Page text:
|Cash & Cash|
the End of
|Cash & Cash|
the End of
Over the years, especially between FY2018 and FY2020, its total borrowings have been on the rise. The company, as a result of an increase in its total borrowings, have been in a net debt position in 5 out of the 6 years I have looked at (in the table above) – the only exception was in the latest financial year (i.e. FY2020), where it has reversed into a net cash position, due to a strong 42.8% y-o-y increase in its cash and cash equivalents.
As I’m not too comfortable with its increasing amount of total borrowings, I will continue to keep a close watch on its debt profile in the coming quarters ahead.
Dividend Payout to Shareholders
The company pays out a dividend to its shareholders on a quarterly basis. However, there is one thing you need to take note of if you are a Singaporean investing in a US-listed company, and that is, all payouts will be subjected to a 30.0% withholding tax – meaning the amount you eventually receive as dividends will be 30.0% less than the amount declared.
Now, let us take a look at S&P Global’s dividend payout, along with its dividend payout ratio, over the past 6 financial years (between FY2015 and FY2020):
Over the past 6 years, its dividend payout have been on a rise – from US$1.32/share in FY2015 to a high of US$2.68/share in FY2020 – a CAGR of 12.5% – which is in-line with its net profit growth.
In terms of its payout ratio, I’ve noticed that the company seem to have capped its payout to no more than 30.0% of its earnings over the years.
Is the Current Share Price of S&P Global Inc. Considered ‘Cheap’ or ‘Expensive’?
One of the ways I use to find out whether or not the current share price of a company is considered to be ‘cheap’ or ‘expensive’ is to take its current valuation (based on its current share price), and compare against its historical valuations.
At the time of writing, the share price of S&P Global Inc. was trading at US$346.83, with its current valuations as follows (taken from the ShareInvestor WebPro platform):
P/E Ratio: 35.7
P/B Ratio: 164.0
Dividend Yield: 0.8% (computed based on its dividend payout of US$2.68/share in FY2020)
The company’s historical valuations over the past 6 years (between FY2015 and FY2020), along with its average which I’ve computed are as follows:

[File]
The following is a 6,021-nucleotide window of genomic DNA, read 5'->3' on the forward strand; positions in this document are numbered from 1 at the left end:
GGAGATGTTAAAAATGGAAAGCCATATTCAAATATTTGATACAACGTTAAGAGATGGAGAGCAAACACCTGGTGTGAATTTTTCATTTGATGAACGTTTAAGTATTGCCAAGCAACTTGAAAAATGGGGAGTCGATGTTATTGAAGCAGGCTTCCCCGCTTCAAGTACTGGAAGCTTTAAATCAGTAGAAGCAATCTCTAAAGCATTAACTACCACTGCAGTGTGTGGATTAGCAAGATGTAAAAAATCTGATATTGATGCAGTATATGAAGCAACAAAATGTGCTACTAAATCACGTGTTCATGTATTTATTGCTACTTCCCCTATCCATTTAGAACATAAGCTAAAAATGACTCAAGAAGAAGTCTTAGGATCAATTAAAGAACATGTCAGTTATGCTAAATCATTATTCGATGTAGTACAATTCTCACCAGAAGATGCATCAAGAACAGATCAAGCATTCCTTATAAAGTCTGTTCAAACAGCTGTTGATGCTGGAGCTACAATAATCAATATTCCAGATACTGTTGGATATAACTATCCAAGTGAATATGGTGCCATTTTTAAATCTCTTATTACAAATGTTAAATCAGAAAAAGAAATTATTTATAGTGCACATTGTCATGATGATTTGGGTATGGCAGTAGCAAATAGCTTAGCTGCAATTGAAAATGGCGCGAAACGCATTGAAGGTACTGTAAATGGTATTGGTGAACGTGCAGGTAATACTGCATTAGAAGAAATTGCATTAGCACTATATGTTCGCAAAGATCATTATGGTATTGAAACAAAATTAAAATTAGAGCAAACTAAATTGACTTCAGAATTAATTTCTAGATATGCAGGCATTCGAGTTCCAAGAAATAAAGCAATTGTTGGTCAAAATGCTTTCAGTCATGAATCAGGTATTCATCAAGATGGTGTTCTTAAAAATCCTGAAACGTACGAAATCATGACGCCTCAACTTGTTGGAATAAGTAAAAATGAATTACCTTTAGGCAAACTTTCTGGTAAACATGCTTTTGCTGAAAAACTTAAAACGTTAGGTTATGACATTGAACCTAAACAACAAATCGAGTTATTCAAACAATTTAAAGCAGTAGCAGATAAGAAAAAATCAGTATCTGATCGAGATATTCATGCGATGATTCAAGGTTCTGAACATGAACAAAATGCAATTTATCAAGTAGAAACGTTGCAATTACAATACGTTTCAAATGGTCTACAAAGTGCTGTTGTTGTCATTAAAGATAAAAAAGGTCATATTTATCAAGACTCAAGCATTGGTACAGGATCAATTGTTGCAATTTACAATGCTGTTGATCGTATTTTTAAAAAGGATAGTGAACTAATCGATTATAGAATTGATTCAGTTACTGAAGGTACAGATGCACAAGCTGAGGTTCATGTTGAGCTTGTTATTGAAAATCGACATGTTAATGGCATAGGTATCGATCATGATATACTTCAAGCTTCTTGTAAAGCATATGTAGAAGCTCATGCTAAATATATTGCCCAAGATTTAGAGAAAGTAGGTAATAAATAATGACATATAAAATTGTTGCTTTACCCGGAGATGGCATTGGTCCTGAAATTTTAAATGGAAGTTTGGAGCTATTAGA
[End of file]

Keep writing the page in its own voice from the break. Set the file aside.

Comparing its current valuations against its 6-year average, it does look like S&P Global Inc.’s current share price is considered to be ‘expensive’, due to its higher-than-average current P/E and P/B ratios, along with a lower-than-average current dividend yield.
What I like about S&P Global Inc. is its growing top- and bottom-line, along with its improved dividend payout over the past 6 years I have looked at.
On the other hand, I have some concerns about the company’s increase in its total borrowings in the same time period, along with its high current price-to-book (P/B) ratio.
With that, I have come to end of my share about S&P Global Inc. I hope you have found the contents useful, and that through this post, you now have a better understanding about the US-listed company. However, do take note that the contents above are solely for educational purposes only, and they do not represent any buy or sell calls for the company’s shares. As always, please do your own due diligence before you make any investment decisions.
Disclaimer: At the time of writing, I am not a shareholder of S&P Global Inc.
Click here to join The Singaporean Investor's Telegram group to receive updates whenever a new post is added to the site.
Click here to learn about a quick and easy way to study about a company (and make a more informed investment decision) without the need to browse through its annual reports.